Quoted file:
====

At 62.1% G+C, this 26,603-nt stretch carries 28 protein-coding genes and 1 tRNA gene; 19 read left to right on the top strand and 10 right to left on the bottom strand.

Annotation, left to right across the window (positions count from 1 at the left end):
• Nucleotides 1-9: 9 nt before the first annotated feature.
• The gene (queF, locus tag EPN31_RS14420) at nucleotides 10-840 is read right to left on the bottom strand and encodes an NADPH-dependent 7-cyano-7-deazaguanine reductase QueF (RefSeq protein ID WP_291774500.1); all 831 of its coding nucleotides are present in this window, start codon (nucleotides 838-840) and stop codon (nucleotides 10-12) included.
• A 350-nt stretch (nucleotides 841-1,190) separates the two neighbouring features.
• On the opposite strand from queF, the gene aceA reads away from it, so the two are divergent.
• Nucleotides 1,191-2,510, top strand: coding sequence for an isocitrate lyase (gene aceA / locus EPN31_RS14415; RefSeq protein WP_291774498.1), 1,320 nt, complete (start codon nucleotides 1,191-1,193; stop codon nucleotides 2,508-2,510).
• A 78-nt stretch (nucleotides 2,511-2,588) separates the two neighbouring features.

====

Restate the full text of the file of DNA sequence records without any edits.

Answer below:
At 62.1% G+C, this 26,603-nt stretch carries 28 protein-coding genes and 1 tRNA gene; 19 read left to right on the top strand and 10 right to left on the bottom strand.

Annotation, left to right across the window (positions count from 1 at the left end):
• Nucleotides 1-9: 9 nt before the first annotated feature.
• The gene (queF, locus tag EPN31_RS14420) at nucleotides 10-840 is read right to left on the bottom strand and encodes an NADPH-dependent 7-cyano-7-deazaguanine reductase QueF (RefSeq protein ID WP_291774500.1); all 831 of its coding nucleotides are present in this window, start codon (nucleotides 838-840) and stop codon (nucleotides 10-12) included.
• A 350-nt stretch (nucleotides 841-1,190) separates the two neighbouring features.
• On the opposite strand from queF, the gene aceA reads away from it, so the two are divergent.
• Nucleotides 1,191-2,510, top strand: coding sequence for an isocitrate lyase (gene aceA / locus EPN31_RS14415; RefSeq protein WP_291774498.1), 1,320 nt, complete (start codon nucleotides 1,191-1,193; stop codon nucleotides 2,508-2,510).
• A 78-nt stretch (nucleotides 2,511-2,588) separates the two neighbouring features.